CHICAGO -- After a 4½-hour meeting, the Commission on Chicago Landmarks unanimously approved the majority of the Chicago Cubs' plan for a $300 million renovation of Wrigley Field during a special meeting at City Hall on Thursday.
All that remains is the really important stuff.
The "generally uninterrupted sweep and contour of the grandstand and bleachers" is protected under landmark status.
"We are happy the landmark commission approved our plan today," Cubs spokesman Julian Green said. "Obviously we still have more work to do and seeking additional approval for the project. We think today is a great step for creating momentum for the $500 million investment."
In addition to the improvements at Wrigley Field, there is also a $200 million hotel complex planned across from the ballpark.
The Cubs still have to seek building approval for the project through the city's planning and zoning boards when they meet in late July.
The July 11 landmarks commission meeting will be key to the process, though.
Tom Tunney, alderman for the 44th ward, which includes Wrigley Field, remains concerned about the size of the video board, which seems to be the biggest piece of negotiation between the city and team. Tunney wants both signs to be significantly smaller.
"We're still negotiating the size, the height and the width and how it impacts the entire community, not just the relationship with the rooftops," Tunney said Thursday in the City Council chambers. "This is about signs you can see, especially the LED portion, from a mile away. And I can verify that because I live a mile away and I can see the light standards. Six thousand square feet, I'll be able to watch the game from my apartment."
The Cubs don't seem eager to budge on this issue.
"Basically, when we announced our framework back in April, it included a 6,000-square-foot video board and a 1,000-square-foot sign," Green said. "Anything less hampers our ability to move forward in this $500 million investment, which we're making without a public handout."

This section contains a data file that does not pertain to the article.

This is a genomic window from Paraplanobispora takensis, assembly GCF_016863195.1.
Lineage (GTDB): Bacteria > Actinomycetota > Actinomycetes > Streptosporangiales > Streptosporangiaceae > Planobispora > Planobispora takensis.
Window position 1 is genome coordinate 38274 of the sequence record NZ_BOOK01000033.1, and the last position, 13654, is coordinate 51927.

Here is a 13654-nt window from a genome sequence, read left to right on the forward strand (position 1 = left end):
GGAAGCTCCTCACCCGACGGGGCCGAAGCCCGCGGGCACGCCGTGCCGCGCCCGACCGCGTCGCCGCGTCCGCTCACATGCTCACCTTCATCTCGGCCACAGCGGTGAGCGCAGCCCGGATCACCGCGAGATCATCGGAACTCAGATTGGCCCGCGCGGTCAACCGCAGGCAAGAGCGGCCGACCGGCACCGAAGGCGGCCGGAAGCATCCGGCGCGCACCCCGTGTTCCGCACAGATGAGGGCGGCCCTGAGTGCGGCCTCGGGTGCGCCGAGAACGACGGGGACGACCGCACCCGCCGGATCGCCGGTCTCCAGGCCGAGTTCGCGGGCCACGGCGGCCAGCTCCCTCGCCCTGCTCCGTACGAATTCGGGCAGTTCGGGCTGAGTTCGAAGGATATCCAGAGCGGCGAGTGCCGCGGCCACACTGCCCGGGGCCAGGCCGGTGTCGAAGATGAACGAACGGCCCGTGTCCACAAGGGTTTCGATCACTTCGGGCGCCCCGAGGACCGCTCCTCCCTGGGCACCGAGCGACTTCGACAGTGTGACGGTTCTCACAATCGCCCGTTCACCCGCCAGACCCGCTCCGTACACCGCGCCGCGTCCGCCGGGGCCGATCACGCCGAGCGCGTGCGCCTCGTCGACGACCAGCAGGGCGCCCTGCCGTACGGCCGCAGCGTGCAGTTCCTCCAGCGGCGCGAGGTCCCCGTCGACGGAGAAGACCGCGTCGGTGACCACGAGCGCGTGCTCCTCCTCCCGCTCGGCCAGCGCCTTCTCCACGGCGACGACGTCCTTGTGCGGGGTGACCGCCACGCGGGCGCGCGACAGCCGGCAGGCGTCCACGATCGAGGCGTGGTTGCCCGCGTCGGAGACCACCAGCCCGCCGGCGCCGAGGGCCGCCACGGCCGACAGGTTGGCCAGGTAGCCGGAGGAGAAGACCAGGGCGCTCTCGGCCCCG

Despite the acrimony among the team, rooftop owners and his office, Tunney sees a light at the end of the tunnel.
"We're coming back here in July, and then the mayor, the Cubs and I want to get this done," he said, "hopefully by the end of the summer."
Several rooftop owners, who have spoken out repeatedly against the team's plan for more outfield signage, showed up at the public hearing.
George Loukas, who owns three rooftop businesses and the popular Cubby Bear bar, represented the rooftop group, reciting a letter he received from former team president Andy MacPhail in 2004 when the team signed a partnership deal with the rooftops giving the Cubs 17 percent of revenue.
After his speech, Loukas was asked if he supported the plan. He said, "I'm in favor of having a long and rewarding relationship with the Cubs," and walked away from the microphone.
Earlier in June, Chicago aldermen approved a deal to allow as many as 46 night games, up from 30.
But quality of life issues in his ward remain for Tunney.
Among other minor issues, Tunney spoke out against the team moving outfield walls onto the sidewalks and expanding the property line in two other places. This is to accommodate the new signage and give the Cubs the chance to fill in gaps between the grandstand and bleachers.